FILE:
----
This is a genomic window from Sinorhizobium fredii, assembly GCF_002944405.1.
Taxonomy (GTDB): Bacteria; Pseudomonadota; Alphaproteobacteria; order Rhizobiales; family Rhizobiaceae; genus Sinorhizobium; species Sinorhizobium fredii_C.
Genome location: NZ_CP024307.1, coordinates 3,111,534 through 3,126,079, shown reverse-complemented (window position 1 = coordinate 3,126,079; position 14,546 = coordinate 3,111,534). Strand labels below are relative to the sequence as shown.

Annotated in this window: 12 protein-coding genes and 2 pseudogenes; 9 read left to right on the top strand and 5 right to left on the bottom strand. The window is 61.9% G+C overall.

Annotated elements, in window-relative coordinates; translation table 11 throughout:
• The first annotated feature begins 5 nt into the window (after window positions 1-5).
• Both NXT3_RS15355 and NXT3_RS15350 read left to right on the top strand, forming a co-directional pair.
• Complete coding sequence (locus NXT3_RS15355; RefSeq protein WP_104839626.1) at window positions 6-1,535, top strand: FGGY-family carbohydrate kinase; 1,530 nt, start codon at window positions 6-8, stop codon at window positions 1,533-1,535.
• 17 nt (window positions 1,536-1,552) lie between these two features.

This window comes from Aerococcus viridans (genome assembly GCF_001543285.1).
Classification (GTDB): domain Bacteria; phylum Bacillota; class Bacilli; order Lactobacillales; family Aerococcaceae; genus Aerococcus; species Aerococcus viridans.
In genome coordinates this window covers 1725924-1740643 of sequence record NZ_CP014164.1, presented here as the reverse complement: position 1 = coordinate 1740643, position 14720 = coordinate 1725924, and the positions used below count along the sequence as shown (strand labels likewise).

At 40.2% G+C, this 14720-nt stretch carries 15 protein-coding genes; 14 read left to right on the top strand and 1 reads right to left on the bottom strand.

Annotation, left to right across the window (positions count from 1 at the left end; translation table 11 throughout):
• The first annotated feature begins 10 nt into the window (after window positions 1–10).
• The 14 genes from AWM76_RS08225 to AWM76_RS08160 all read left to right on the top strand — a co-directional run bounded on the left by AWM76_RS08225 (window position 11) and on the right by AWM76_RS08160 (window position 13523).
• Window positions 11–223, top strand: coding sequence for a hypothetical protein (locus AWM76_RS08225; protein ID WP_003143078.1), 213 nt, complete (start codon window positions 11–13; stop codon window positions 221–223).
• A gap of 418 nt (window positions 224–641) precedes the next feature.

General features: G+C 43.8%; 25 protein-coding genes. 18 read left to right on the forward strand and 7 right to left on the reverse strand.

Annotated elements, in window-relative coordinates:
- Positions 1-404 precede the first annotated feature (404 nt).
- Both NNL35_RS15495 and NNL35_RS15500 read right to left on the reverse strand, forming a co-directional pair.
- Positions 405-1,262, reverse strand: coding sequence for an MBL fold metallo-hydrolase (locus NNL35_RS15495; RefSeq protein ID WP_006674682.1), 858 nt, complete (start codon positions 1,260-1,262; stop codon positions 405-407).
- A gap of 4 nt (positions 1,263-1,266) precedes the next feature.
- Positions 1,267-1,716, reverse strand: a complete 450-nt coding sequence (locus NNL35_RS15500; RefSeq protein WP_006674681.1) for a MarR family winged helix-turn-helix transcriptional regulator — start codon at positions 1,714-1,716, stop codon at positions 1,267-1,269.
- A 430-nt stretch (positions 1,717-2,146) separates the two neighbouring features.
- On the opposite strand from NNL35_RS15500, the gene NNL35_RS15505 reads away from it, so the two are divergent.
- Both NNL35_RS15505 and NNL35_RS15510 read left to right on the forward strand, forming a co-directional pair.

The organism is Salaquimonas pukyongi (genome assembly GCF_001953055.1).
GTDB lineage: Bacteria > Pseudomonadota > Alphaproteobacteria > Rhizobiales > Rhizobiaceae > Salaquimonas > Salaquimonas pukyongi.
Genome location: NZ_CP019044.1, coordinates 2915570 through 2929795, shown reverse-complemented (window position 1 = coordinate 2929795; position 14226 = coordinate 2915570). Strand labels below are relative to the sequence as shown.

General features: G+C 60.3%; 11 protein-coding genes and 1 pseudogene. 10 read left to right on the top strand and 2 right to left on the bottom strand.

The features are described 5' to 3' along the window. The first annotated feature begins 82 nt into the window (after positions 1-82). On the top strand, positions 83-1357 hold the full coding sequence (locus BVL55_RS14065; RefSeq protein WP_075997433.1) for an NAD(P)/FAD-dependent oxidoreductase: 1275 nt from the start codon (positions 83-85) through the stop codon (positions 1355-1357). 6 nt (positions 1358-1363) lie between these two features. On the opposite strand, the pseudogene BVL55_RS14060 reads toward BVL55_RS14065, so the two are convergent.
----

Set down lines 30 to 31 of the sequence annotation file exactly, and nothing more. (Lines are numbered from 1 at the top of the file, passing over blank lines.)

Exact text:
GTDB lineage: Bacteria > Pseudomonadota > Alphaproteobacteria > Rhizobiales > Rhizobiaceae > Salaquimonas > Salaquimonas pukyongi.
Genome location: NZ_CP019044.1, coordinates 2915570 through 2929795, shown reverse-complemented (window position 1 = coordinate 2929795; position 14226 = coordinate 2915570). Strand labels below are relative to the sequence as shown.